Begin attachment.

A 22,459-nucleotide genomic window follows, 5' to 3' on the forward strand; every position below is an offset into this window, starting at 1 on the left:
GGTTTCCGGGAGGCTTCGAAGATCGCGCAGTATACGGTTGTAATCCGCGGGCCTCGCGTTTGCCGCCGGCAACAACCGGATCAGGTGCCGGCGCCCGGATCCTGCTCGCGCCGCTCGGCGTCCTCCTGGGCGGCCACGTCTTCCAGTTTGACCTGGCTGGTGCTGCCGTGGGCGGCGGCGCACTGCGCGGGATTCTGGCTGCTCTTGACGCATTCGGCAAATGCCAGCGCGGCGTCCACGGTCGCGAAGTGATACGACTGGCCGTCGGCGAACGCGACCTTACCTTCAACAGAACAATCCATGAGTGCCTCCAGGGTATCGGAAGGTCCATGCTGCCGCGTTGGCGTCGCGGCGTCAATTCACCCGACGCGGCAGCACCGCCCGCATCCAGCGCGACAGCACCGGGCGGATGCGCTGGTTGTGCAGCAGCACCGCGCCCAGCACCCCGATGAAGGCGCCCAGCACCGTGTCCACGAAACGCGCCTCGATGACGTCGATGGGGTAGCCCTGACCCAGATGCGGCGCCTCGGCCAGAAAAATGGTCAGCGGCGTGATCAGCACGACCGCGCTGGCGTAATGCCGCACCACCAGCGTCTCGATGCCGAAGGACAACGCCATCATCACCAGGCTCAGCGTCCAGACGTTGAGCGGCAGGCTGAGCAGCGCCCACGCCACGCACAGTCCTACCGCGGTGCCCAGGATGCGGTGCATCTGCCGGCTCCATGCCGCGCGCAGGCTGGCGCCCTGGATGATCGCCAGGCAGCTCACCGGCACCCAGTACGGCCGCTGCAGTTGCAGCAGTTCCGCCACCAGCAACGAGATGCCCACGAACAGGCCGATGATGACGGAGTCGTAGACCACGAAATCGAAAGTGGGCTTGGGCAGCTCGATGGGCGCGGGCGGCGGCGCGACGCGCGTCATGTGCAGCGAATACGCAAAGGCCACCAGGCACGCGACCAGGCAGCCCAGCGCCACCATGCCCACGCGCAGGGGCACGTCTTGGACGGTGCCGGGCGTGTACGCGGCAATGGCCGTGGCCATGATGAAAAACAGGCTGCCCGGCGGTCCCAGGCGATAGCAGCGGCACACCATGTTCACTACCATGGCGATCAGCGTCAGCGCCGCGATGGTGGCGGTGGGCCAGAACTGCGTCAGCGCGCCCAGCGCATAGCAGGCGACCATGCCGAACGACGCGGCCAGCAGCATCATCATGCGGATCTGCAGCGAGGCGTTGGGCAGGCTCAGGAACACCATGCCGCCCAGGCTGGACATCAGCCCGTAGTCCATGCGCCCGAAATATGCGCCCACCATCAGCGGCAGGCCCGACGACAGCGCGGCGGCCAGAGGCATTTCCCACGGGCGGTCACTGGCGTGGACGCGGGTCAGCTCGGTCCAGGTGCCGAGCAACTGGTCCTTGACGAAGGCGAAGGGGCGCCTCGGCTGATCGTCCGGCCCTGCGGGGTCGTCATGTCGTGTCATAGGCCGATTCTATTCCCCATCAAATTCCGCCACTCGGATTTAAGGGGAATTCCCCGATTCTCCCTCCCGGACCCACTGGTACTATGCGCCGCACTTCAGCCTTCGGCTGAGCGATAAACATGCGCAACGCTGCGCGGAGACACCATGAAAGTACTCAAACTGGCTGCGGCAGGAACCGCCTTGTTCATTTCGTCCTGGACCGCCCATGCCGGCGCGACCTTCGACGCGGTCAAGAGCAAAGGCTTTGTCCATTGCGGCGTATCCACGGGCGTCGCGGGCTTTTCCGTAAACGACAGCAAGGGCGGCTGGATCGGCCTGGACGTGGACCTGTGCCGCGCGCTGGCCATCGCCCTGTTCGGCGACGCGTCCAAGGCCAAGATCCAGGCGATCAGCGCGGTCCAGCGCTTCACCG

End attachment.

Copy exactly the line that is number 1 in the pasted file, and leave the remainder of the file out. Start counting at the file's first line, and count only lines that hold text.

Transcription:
A 22,459-nucleotide genomic window follows, 5' to 3' on the forward strand; every position below is an offset into this window, starting at 1 on the left: